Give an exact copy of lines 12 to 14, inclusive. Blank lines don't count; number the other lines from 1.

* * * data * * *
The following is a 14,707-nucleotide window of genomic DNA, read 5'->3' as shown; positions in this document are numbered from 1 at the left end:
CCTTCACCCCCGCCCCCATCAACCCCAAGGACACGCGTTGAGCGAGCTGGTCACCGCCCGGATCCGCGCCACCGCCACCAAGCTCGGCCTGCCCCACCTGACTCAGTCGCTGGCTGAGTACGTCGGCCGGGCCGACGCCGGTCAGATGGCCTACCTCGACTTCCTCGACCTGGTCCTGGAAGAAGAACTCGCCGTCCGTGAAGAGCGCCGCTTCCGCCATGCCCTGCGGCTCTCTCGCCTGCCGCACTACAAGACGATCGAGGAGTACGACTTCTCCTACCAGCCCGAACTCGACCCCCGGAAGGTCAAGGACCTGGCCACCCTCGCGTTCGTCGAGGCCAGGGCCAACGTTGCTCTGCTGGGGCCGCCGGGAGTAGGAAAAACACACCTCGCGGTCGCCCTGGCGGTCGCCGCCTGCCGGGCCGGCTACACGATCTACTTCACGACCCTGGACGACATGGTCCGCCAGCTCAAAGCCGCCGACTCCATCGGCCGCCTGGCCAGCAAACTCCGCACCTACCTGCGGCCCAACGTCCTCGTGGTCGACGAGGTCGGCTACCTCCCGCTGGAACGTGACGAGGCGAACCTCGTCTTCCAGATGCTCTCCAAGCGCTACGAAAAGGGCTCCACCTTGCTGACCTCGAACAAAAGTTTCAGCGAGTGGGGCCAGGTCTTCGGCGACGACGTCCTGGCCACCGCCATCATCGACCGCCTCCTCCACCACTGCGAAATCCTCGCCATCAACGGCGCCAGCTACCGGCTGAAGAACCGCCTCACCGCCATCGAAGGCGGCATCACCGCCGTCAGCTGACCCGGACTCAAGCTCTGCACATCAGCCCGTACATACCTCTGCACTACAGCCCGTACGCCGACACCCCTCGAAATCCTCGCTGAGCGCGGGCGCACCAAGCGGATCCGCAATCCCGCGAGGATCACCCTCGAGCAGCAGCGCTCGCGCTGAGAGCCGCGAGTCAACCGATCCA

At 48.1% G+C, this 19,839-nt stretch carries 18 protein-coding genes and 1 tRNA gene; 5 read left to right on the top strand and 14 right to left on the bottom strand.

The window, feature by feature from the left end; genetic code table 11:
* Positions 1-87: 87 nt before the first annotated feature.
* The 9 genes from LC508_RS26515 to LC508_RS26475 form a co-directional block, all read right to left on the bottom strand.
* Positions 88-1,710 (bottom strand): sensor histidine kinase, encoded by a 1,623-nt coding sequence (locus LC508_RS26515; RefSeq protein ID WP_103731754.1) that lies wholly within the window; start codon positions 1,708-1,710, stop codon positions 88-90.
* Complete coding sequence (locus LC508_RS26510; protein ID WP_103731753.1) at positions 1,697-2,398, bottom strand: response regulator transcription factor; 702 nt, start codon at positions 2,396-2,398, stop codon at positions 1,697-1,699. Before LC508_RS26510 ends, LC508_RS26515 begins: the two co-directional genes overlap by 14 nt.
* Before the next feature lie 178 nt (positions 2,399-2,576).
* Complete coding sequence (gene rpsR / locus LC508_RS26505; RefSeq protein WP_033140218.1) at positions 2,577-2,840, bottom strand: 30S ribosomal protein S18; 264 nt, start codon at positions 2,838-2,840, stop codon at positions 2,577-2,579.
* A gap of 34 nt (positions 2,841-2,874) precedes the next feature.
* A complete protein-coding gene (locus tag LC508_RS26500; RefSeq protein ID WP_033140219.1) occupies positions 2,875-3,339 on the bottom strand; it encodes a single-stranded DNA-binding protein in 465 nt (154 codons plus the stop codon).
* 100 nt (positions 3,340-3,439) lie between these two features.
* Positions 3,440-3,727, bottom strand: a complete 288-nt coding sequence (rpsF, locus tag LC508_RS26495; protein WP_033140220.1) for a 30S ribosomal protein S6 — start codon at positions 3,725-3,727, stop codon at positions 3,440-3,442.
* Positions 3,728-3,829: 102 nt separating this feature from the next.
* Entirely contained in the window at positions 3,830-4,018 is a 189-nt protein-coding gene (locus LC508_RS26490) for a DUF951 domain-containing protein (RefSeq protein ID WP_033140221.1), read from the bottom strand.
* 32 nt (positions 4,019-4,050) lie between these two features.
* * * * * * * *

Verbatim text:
* A complete protein-coding gene (locus tag LC508_RS26500; RefSeq protein ID WP_033140219.1) occupies positions 2,875-3,339 on the bottom strand; it encodes a single-stranded DNA-binding protein in 465 nt (154 codons plus the stop codon).
* 100 nt (positions 3,340-3,439) lie between these two features.
* Positions 3,440-3,727, bottom strand: a complete 288-nt coding sequence (rpsF, locus tag LC508_RS26495; protein WP_033140220.1) for a 30S ribosomal protein S6 — start codon at positions 3,725-3,727, stop codon at positions 3,440-3,442.